DALLAS A Hispanic schoolteacher who campaigns for the U.S. Senate only on weekends in a battered white pickup truck may shake up Texas politics this year.
Rumors had been flying for almost a month that Victor Morales was running ahead of his two main opponents, former Dallas Mayor Ron Kirk and Rep. Ken Bentsen. On Saturday, the respected Dallas Morning News poll sent tremors through the Kirk and Bentsen camps, revealing that Mr. Morales was indeed the front-runner.
Among 645 expected Democratic voters, Mr. Morales had 24 percent of the support, Mr. Kirk 19 percent and Mr. Bentsen 18 percent, with almost a third “undecided.”
Mr. Morales also was leading in the Houston Chronicle’s latest poll, taken Jan. 30 through Feb. 7 and released yesterday. It had Mr. Morales at 14.6 percent, Mr. Bentsen at 10.9 percent and Mr. Kirk at 10.6 percent, with more than 50 percent undecided.
Mr. Morales was outspent by Sen. Phil Gramm 14-to-1 back in 1996 when he sought unsuccessfully to oust the powerful senior senator, who now is retiring. While the Morales campaign fell far short of victory, 55 percent to 45 percent, it did make his name almost a household word in Texas, particularly among Hispanics.
About 40 percent of the ballots in this Senate primary, set for March 12, will be cast by Hispanics.
A key factor appears to be whether or not Mr. Kirk and Mr. Bentsen can blanket the state with radio and television ads something Mr. Morales cannot afford and if their campaigns are effective.
“I’m not at all unhappy with these numbers. It’s still early,” said Bentsen campaign manager Pat Strong. “No one is up yet on TV. Our support is growing every day.”
Kirk spokesman Justin Lonan called the poll results “good news” and said they obviously had to work on those still uncommitted.
“Twenty-nine percent is a pretty good number of undecided voters,” he said. “We’ll work real hard to introduce them to Ron and spread his message of bringing people together.”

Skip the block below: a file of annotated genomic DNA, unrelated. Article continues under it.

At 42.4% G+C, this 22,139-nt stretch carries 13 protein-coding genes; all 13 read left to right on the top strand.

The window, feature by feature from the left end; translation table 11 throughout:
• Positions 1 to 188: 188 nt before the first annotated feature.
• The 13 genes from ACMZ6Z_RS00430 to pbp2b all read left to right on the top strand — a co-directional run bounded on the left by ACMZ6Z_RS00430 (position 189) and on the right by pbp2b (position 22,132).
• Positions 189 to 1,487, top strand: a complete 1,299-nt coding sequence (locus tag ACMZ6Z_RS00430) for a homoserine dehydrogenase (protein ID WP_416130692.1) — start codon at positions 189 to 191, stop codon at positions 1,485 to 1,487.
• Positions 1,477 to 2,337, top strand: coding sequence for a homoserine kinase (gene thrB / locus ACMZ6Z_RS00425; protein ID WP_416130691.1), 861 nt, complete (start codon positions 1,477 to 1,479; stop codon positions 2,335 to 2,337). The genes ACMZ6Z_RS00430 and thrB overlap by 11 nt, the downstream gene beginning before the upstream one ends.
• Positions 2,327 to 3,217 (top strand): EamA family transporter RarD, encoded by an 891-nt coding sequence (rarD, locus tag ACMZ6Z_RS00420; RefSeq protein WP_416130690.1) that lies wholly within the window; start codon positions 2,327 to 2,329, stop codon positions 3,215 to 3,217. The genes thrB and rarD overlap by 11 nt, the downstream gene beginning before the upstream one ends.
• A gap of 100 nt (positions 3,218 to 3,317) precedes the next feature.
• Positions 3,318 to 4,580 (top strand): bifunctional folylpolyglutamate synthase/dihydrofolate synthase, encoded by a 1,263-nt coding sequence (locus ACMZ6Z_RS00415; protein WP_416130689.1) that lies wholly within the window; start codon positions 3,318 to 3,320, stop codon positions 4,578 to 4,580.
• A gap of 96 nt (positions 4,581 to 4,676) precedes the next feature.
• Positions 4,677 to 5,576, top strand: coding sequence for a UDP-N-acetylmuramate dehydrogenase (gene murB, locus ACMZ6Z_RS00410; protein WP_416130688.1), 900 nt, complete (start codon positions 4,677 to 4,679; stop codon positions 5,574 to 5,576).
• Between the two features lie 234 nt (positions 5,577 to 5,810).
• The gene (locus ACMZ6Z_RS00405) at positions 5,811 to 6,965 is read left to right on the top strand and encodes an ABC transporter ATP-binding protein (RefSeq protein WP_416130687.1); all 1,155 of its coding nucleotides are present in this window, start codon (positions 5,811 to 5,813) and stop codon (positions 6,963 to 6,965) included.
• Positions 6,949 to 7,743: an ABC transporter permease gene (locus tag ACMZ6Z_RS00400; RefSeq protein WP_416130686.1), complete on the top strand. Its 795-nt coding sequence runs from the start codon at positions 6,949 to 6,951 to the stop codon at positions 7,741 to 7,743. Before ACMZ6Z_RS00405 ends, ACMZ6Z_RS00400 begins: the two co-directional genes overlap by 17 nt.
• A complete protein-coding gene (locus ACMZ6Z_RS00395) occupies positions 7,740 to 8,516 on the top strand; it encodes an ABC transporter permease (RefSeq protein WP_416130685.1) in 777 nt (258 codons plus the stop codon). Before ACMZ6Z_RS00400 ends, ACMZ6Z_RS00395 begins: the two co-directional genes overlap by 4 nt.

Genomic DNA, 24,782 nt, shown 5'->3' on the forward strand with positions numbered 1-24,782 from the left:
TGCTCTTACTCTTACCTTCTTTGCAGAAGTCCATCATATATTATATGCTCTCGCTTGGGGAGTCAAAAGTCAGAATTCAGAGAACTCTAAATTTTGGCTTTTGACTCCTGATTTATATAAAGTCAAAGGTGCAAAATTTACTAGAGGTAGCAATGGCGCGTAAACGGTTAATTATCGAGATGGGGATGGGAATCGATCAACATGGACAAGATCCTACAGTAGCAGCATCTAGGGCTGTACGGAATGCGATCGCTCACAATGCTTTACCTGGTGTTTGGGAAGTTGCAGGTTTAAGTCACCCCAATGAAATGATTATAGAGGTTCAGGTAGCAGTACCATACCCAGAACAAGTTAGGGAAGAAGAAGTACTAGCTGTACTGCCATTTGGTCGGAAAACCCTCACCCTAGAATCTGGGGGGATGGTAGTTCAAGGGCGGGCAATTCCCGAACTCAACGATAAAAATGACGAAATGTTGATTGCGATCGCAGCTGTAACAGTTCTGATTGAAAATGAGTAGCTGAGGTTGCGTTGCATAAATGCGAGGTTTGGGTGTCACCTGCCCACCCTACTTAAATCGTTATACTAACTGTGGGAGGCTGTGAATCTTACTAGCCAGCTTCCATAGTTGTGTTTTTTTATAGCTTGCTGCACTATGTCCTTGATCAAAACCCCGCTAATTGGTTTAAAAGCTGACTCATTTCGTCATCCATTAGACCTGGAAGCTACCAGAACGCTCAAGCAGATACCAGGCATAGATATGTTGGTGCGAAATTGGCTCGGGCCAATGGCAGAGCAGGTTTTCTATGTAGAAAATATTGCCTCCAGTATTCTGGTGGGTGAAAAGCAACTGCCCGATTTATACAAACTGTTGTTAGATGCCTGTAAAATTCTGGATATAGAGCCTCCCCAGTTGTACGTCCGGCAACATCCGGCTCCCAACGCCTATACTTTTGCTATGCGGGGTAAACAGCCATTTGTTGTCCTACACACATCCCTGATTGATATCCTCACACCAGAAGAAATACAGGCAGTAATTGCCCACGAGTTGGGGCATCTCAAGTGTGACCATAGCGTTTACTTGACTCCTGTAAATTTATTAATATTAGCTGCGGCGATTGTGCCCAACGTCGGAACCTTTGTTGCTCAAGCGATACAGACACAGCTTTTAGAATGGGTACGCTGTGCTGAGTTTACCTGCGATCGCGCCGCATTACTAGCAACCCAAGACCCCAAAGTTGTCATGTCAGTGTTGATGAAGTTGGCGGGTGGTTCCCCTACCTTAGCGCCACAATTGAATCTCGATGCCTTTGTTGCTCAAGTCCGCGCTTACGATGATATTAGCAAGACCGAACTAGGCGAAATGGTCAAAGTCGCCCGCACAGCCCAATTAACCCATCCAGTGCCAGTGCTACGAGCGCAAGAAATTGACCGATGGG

“If the people of Texas do not hear about me running, there is a good chance I will lose,” Mr. Morales said. “But it won’t be because Kirk is better. It won’t be because Bentsen has experience. It will be because people won’t know that I was running.
“I’d bet my truck on that.”
Republican state Attorney General John Cornyn, who has no significant primary opposition, is favored over any of the three Democrats, according to the Dallas News poll.
Even there, Mr. Morales is closest, trailing Mr. Cornyn 43 percent to 38 percent. Mr. Kirk came in at 37 percent to Mr. Cornyn’s 43 percent, and Mr. Bentsen trailed Mr. Cornyn 44 percent to 36 percent.
The fact that several polls have Mr. Morales leading, despite the backing of Mr. Kirk by many leading Hispanic politicans, “should teach Democrats an important lesson about how they go about getting Hispanic support and why it is getting them nowhere,” Ruben Navarrette, a Dallas News columnist, wrote last week .
“For nearly half a century, the blueprint for getting Hispanic votes has been simply to rely on Hispanic leaders and elected officials to deliver them. Now Democrats are about to learn what Hispanics already know the era of the patron is over.”